CROSS-REFERENCE TO RELATED APPLICATIONS

The present application is a continuation-in-part application of U.S. provisional patent application, Ser. No. 60/792,353, filed Apr. 17, 2006, for Smart Space AKA Hanging Out, included by reference herein and for which benefit of the priority date is hereby claimed.

BACKGROUND OF THE INVENTION

1. Field of the Invention

The present invention relates to an improved clothes hanger and, more particularly, to a system of hanging clothes where the garments are automatically spaced from one another when hung as a group which decreases creases and wrinkles. This invention can be used to organize both closets and rack, such as is found in retail space. In another arrangement, the hangers can be cascaded in a unique space saving configuration.

2. Description of the Related Art

The relevant art of interest describes various hangers, in particular hangers and hanging systems which maintain an extended space between garments as they are hung on a dowel or closet pole. Extended meaning greater than the spacing dictated purely by the thickness of the wire or hook.

Many people are particular about their clothes and spend high dollar amounts for just the right dress, shirt, pants or suit. These garments, which can represent a significant part of a person's wealth and self image, are brought to a domicile where they are then hung in a closet. Currently there is no simple, effective, and economical way to regular the spacing between garments. When garments are pressed together on hangers, they become wrinkled and creased. At a minimum this requires extra care, to iron or otherwise remove wrinkles.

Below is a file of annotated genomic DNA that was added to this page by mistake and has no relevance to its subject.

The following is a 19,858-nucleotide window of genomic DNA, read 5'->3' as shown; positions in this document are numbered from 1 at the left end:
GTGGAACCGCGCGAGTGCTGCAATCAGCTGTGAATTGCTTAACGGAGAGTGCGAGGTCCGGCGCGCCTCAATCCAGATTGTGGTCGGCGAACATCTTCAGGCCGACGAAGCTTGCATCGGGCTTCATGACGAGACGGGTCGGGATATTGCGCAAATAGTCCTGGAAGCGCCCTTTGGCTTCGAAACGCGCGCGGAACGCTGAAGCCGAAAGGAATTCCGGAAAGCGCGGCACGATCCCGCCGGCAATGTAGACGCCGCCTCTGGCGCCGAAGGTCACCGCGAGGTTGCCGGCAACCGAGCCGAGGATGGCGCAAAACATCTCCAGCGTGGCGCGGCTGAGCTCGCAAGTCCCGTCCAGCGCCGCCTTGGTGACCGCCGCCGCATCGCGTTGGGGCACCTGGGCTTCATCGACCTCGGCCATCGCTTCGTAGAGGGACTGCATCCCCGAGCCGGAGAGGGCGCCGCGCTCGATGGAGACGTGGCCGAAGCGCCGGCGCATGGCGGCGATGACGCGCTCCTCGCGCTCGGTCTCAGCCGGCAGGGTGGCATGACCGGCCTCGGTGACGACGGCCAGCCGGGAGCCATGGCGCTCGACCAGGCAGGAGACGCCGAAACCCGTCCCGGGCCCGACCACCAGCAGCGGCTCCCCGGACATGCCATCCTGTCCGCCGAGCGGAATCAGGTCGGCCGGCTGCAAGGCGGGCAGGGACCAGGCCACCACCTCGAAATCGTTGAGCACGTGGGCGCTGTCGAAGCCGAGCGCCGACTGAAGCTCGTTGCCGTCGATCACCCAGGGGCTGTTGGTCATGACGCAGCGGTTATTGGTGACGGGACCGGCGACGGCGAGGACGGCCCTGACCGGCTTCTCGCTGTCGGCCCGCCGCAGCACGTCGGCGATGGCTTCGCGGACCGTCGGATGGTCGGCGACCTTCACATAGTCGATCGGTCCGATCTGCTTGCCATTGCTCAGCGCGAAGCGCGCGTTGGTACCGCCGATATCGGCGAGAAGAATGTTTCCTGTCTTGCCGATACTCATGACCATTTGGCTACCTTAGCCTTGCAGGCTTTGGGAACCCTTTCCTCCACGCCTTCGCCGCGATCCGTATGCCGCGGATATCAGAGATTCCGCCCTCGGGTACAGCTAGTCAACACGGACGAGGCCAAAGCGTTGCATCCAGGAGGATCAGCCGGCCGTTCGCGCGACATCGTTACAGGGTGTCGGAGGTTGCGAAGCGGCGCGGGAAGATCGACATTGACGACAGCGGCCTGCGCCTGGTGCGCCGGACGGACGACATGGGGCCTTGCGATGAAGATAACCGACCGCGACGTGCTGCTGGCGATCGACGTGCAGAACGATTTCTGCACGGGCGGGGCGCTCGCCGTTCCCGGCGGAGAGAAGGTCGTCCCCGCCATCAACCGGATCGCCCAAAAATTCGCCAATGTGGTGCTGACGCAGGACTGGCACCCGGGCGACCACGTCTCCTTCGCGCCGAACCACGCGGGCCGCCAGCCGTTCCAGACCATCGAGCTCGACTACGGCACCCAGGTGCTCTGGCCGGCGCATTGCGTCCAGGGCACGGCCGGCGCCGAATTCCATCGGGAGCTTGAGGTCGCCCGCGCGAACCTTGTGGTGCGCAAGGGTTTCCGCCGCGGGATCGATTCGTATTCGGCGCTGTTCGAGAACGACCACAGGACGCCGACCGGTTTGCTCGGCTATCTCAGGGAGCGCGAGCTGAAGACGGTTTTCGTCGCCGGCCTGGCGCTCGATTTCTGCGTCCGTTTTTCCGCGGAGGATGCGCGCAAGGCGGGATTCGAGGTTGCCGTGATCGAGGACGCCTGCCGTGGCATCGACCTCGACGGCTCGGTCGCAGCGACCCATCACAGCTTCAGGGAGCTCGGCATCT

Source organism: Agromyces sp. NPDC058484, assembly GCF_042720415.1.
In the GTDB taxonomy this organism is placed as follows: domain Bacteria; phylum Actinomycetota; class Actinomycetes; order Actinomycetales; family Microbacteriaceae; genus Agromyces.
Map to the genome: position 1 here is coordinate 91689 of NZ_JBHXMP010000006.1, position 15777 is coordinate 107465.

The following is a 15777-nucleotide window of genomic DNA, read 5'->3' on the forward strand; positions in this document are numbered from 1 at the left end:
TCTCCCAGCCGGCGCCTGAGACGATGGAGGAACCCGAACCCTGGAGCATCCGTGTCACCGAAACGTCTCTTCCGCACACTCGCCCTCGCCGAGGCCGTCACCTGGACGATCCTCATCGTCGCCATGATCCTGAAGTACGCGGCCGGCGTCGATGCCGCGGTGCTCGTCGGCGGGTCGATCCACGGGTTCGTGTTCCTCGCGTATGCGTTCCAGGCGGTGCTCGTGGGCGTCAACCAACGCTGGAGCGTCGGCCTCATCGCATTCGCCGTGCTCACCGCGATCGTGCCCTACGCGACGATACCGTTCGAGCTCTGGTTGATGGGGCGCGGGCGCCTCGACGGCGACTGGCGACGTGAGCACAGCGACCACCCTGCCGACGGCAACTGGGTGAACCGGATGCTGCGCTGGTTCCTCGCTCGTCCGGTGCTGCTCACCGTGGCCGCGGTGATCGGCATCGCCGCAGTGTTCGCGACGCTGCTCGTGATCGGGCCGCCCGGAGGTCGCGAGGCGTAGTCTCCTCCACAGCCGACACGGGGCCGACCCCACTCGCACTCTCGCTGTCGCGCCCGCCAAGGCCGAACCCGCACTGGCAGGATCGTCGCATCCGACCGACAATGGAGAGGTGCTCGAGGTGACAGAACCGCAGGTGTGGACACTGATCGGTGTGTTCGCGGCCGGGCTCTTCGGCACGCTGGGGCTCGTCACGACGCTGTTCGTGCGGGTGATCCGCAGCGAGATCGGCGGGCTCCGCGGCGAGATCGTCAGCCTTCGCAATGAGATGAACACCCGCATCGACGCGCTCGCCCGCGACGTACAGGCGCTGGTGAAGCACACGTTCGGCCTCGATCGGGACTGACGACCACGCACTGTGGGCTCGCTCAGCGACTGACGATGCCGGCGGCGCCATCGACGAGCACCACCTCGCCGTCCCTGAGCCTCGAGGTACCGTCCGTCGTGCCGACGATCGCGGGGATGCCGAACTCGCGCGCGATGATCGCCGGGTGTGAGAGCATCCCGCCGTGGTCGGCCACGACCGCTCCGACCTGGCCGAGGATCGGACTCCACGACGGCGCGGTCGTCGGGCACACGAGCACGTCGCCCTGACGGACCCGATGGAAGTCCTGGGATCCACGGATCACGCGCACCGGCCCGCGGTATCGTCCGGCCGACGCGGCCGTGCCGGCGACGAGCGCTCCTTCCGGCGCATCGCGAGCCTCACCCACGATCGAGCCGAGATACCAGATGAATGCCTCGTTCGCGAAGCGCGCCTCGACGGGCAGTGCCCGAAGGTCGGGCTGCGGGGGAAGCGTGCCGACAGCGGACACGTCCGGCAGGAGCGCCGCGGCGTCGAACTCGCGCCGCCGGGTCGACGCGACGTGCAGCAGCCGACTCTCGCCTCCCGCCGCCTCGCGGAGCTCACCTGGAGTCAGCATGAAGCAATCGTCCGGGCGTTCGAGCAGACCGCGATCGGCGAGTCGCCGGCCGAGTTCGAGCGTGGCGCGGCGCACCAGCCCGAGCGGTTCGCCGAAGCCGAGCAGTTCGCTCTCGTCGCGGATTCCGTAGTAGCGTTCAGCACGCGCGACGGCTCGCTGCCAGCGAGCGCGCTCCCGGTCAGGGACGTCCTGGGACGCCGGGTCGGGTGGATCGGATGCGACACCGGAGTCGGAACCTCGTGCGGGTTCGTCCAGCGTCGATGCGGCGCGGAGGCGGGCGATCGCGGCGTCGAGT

Closets are many times dark and musty with poor air circulation. If clothes are slightly wet when hung in an ordinary closet with inadequate spacing, they become musty and smell within a few hours.

Furthermore, in situations such as a retail rack, the cloths need to be as attractive as possible. Both for being inviting to the prospective buyer to approach the rack, and to be able to view individual garments with a minimum number of wrinkles. The garments also have to be easy to remove and replace on the rack. Retail stores spend a significant amount of employee time and resources to improve and maintain the look of the rack space and garments thereon.

Additionally, over time garments which are pressed together and continually creased exhibit a hysterisis effect and are no longer able to retain the original shape as they were received from the store. The need is felt for a simple economical and efficient way which allows the clothes on a hanger to be self organizing in such a way to improve appearance on the rack and take better care of the garments which can represent such a significant amount of the owners wealth.